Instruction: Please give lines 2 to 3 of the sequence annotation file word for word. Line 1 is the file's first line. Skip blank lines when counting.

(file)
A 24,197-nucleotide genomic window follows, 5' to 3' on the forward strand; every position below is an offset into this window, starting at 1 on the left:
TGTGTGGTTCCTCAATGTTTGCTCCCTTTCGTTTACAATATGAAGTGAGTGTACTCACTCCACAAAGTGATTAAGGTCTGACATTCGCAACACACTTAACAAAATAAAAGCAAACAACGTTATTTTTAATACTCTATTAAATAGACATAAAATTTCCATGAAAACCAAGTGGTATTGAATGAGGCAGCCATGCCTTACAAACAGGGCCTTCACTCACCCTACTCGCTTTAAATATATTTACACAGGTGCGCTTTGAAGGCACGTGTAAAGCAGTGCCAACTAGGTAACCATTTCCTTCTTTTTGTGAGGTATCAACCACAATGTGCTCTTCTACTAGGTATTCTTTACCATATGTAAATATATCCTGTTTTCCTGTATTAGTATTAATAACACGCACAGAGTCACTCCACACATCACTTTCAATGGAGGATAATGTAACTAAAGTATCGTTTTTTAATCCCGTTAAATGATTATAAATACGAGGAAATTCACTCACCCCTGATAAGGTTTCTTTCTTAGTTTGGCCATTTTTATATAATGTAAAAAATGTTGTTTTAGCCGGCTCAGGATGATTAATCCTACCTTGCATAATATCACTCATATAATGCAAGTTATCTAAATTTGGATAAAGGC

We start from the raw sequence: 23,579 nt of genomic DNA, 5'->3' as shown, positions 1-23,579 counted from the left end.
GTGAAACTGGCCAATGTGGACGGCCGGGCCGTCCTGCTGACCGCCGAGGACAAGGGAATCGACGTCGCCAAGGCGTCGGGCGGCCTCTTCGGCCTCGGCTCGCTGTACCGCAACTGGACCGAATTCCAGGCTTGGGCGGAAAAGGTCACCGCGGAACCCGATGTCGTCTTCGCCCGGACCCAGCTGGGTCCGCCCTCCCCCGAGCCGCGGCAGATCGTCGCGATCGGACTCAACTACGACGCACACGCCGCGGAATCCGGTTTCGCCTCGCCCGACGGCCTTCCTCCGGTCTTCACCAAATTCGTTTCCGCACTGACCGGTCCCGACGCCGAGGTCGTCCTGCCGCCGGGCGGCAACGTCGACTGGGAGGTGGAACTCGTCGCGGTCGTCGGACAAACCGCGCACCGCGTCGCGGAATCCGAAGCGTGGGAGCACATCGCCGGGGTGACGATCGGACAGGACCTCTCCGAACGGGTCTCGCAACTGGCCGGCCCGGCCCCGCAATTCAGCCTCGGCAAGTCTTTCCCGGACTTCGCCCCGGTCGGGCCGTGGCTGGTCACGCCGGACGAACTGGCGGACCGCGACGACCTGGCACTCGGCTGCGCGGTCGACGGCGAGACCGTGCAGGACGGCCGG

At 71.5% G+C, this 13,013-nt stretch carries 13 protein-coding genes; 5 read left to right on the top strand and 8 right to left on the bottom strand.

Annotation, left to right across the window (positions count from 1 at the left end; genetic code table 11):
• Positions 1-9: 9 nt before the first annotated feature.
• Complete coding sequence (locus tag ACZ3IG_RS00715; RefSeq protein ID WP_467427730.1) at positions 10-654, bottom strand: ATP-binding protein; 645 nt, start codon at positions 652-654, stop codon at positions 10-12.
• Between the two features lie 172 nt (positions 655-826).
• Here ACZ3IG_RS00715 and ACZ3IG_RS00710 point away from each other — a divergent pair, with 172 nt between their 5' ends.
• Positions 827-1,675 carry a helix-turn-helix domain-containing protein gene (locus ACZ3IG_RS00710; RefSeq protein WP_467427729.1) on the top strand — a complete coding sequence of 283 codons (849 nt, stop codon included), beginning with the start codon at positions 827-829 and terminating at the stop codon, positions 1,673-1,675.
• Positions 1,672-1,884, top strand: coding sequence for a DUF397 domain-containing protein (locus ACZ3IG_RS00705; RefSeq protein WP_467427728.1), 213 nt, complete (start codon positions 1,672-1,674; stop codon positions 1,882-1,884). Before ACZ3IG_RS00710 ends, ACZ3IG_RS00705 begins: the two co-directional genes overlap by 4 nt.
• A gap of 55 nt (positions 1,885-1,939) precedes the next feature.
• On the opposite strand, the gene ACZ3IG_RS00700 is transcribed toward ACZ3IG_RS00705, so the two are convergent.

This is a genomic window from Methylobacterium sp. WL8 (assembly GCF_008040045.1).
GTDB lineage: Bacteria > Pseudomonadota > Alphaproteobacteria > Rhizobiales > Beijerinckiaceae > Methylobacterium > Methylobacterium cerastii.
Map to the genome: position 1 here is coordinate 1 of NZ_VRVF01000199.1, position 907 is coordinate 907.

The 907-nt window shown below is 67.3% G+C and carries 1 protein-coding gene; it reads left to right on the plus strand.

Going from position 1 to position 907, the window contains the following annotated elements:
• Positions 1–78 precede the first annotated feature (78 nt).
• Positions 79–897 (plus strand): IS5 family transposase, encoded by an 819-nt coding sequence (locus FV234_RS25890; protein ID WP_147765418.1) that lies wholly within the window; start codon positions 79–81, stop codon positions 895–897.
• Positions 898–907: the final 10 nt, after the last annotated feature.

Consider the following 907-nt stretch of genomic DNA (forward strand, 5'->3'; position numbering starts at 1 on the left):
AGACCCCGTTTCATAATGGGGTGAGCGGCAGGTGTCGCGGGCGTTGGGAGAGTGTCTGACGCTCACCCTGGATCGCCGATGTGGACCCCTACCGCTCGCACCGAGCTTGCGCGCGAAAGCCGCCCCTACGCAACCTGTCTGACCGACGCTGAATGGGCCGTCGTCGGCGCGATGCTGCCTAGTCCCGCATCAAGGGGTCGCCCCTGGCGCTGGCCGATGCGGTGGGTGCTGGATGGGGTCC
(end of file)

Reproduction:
TGTGTGGTTCCTCAATGTTTGCTCCCTTTCGTTTACAATATGAAGTGAGTGTACTCACTCCACAAAGTGATTAAGGTCTGACATTCGCAACACACTTAACAAAATAAAAGCAAACAACGTTATTTTTAATACTCTATTAAATAGACATAAAATTTCCATGAAAACCAAGTGGTATTGAATGAGGCAGCCATGCCTTACAAACAGGGCCTTCACTCACCCTACTCGCTTTAAATATATTTACACAGGTGCGCTTTGAAGGCACGTGTAAAGCAGTGCCAACTAGGTAACCATTTCCTTCTTTTTGTGAGGTATCAACCACAATGTGCTCTTCTACTAGGTATTCTTTACCATATGTAAATATATCCTGTTTTCCTGTATTAGTATTAATAACACGCACAGAGTCACTCCACACATCACTTTCAATGGAGGATAATGTAACTAAAGTATCGTTTTTTAATCCCGTTAAATGATTATAAATACGAGGAAATTCACTCACCCCTGATAAGGTTTCTTTCTTAGTTTGGCCATTTTTATATAATGTAAAAAATGTTGTTTTAGCCGGCTCAGGATGATTAATCCTACCTTGCATAATATCACTCATATAATGCAAGTTATCTAAATTTGGATAAAGGC

We start from the raw sequence: 23,579 nt of genomic DNA, 5'->3' as shown, positions 1-23,579 counted from the left end.